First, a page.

July 10, 2020


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Finland’s Lantern has stood out in the past thanks to their use of melody alongside the usual crushing black and death metal base and an emphasis on riffs rather than just creating atmosphere.  Over the years the group has gone from murkier tones to cleaner tones that still retains the same darkness and dread, and this has been amplified on their third full length Dimensions.  Injecting a healthy dose of swirling melodies and thrash infused riffing alongside the destructive base heard in years past, this is a more direct take on the formula Lantern has utilized in the past, yet it manages to stand out more than ever before.

One of the first things you’ll notice as you hit the play button is that there’s a considerable amount of clarity to the recording, but Dimensions still sounds immense.  Compared to some of the murkiness or bottom heaviness of some of their past discography, this time around Lantern has added some space between each of the instruments and it has allowed each one to reach peak levels.  “Strange Nebula” is a perfect example of the type of leaner, direct songwriting the band has begun to utilize at this stage in their career, opting for faster tempos and a healthy dose of death/thrash influence that gives way to some slower breaks where older Finnish death metal elements seep in. But no matter what speed the band is going at, the clarity to the production lets the drums sound monstrous and keeps your focus on the guitar work as it twists and turns at a breakneck pace while the melodies spread outwards over top of it.  Lantern hasn’t completely lost their taste for slower tempos, as the almost fifteen minute closer “Monolithic Abyssal Dimensions” provides ample time for atmospheric interludes that channel that same type of Lovecraftian mystery and sense of drawing you into the unknown, but as a whole Dimensions comes through much faster.  It’s an approach that works in their favor, as one riff after the next draws your attention and the merging of earlier death/thrash with some of the melodic elements of early black metal suck you right in and result in quite a few passages that will get stuck in your head for some time to come.  If you’ve been following these guys since their earlier days you may have been able to predict this songwriting direction, but everything is taken to the next level here and the album remains interesting from beginning to end.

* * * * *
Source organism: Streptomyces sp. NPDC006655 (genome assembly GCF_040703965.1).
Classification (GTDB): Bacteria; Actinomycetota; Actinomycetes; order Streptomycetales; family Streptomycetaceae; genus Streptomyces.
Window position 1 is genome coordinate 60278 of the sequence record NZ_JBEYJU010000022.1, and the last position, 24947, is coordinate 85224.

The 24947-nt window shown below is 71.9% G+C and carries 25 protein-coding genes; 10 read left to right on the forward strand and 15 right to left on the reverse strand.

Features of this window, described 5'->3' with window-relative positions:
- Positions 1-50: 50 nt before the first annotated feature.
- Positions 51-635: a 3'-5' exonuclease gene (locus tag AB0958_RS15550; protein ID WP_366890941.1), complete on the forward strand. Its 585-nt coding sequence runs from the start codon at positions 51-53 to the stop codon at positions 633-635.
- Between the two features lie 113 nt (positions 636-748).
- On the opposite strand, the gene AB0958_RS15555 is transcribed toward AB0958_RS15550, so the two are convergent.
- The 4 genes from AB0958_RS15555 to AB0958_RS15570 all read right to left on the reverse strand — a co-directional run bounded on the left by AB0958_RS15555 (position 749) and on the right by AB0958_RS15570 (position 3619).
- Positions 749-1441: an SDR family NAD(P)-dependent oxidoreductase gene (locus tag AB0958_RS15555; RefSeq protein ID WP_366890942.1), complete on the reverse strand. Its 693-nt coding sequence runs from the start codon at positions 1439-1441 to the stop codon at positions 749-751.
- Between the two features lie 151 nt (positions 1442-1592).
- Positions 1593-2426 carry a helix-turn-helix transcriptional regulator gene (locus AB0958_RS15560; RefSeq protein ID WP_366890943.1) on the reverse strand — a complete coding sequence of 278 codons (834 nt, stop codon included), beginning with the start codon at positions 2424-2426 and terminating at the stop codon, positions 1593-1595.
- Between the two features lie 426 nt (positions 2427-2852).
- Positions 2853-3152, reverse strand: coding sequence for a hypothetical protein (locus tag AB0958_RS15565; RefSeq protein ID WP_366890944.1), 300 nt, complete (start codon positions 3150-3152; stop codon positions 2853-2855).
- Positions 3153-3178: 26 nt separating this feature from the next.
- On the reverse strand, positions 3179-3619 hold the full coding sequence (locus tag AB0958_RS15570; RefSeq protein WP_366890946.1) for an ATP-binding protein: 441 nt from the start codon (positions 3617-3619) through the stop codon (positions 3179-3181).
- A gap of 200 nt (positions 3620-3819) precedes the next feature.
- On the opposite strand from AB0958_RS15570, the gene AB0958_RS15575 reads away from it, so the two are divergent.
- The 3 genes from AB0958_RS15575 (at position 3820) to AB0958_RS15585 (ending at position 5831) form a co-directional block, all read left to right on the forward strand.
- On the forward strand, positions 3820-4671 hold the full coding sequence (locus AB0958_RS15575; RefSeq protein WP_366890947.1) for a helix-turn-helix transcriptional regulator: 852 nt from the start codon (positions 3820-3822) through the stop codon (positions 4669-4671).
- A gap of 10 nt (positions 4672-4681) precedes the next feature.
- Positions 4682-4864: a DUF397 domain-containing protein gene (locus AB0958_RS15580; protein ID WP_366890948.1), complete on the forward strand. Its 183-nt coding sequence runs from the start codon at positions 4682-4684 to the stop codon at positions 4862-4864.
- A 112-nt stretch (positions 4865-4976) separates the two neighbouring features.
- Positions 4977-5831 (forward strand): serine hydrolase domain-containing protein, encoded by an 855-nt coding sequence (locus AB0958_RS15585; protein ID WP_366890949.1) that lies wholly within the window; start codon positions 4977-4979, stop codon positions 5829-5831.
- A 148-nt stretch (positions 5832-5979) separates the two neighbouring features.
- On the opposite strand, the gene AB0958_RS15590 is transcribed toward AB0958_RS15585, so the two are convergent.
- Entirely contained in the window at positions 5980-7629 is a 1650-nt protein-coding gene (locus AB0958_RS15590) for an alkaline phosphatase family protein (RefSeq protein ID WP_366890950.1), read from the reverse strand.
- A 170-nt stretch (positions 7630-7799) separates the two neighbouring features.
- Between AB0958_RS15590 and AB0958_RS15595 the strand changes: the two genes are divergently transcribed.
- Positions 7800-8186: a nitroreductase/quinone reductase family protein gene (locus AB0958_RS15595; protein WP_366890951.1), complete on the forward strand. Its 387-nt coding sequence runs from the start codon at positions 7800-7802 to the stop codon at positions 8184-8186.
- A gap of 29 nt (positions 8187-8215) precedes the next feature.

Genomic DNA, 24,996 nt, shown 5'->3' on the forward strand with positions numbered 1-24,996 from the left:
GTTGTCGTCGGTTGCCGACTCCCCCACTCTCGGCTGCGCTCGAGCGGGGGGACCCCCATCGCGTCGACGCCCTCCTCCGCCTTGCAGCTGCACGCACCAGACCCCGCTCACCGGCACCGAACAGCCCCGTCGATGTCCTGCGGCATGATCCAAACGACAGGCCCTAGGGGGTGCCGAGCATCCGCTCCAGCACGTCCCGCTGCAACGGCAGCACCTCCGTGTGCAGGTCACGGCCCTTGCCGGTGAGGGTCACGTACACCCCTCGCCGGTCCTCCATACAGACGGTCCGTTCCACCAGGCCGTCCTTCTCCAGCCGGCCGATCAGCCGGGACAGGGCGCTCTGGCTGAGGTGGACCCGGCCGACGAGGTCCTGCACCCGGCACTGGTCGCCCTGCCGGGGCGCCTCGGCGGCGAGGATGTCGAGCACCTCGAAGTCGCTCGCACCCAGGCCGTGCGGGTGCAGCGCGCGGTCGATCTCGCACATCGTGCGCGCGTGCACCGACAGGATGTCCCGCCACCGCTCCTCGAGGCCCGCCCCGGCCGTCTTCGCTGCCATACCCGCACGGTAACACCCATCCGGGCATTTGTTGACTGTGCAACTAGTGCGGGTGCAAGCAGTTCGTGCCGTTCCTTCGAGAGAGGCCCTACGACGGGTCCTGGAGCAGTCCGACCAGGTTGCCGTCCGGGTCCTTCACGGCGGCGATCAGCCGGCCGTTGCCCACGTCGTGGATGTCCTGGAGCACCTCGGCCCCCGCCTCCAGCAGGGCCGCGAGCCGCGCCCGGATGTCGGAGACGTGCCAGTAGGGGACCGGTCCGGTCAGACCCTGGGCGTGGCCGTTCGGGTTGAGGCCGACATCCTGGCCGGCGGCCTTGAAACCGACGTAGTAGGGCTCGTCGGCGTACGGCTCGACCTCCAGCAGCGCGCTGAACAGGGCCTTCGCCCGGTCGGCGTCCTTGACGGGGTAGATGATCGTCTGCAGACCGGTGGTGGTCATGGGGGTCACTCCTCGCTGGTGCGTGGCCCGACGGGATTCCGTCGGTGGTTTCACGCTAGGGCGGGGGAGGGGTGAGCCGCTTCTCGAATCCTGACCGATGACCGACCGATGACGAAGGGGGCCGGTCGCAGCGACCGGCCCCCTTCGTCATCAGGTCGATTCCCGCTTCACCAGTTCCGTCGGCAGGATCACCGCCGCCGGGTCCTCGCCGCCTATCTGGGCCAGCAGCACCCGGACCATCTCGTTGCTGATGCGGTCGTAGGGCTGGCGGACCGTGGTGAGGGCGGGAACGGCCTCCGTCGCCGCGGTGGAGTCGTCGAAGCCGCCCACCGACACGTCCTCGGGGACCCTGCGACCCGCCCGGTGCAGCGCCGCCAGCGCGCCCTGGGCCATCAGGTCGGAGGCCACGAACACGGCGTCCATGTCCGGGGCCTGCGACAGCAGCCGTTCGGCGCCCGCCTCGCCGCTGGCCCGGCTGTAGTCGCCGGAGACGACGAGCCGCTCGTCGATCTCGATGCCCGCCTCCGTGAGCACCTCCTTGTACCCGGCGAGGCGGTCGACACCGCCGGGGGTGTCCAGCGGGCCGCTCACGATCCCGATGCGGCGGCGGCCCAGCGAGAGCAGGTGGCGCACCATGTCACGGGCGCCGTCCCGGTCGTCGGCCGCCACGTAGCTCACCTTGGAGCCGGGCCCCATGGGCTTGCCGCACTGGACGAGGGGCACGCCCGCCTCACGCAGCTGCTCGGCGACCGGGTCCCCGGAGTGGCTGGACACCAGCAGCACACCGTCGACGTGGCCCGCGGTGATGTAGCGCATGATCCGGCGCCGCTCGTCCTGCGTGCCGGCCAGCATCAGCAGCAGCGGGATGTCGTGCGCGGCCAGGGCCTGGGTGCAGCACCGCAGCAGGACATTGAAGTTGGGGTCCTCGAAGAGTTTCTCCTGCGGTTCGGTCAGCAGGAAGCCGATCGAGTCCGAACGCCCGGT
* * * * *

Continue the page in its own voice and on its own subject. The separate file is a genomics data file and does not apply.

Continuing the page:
Necrophilos has had a distinctive vocal style from the very beginning of the band’s career, and while it’s proved to be an acquired taste for some listeners, I find that it matches the amount of power the rest of Lantern is able to create.  His screams/growls are very low pitched but they’re delivered in a way where you can easily make out all of the lyrics, something that still remains a rare occurrence in a lot of death metal.  At times it reminds me of Vader and Gorefest, as the vocals are easy to distinguish but they reverberate over the material in a way that makes it sound like something not quite of this world.  On “Portraits” Necrophilos adopt a slightly softer tone, but it’s just as ominous and leads well into the harsher vocals that follow.  It’s another strong performance and while death and black metal fans can be notoriously picky about vocal ranges, what’s delivered here continues to mesh perfectly with Lantern’s overall sound.

This group has piqued my interest in the past, but this is the first time that I’ve felt truly blown away by everything they have to offer.  They channel the ferocity and adventurous feel of earlier death metal and thrash, but layer dark and haunting melodies over top of it that channel the same type of dread and despair that many of the cavernous black and death metal bands of years past have offered.  Unlike some of those groups though, Lantern isn’t just making a wall of noise or murky atmosphere and then calling it a day, as the riffs get stuck in your head and there’s a lot of substance here.  Every time I think I’ve found my standout releases in these genres for 2020 another album comes along to throw a wrench in my plans, and this is another one that is likely to be near the top of the pack as we approach December.  Dimensions is available from Dark Descent Records.

-Review by Chris Dahlberg

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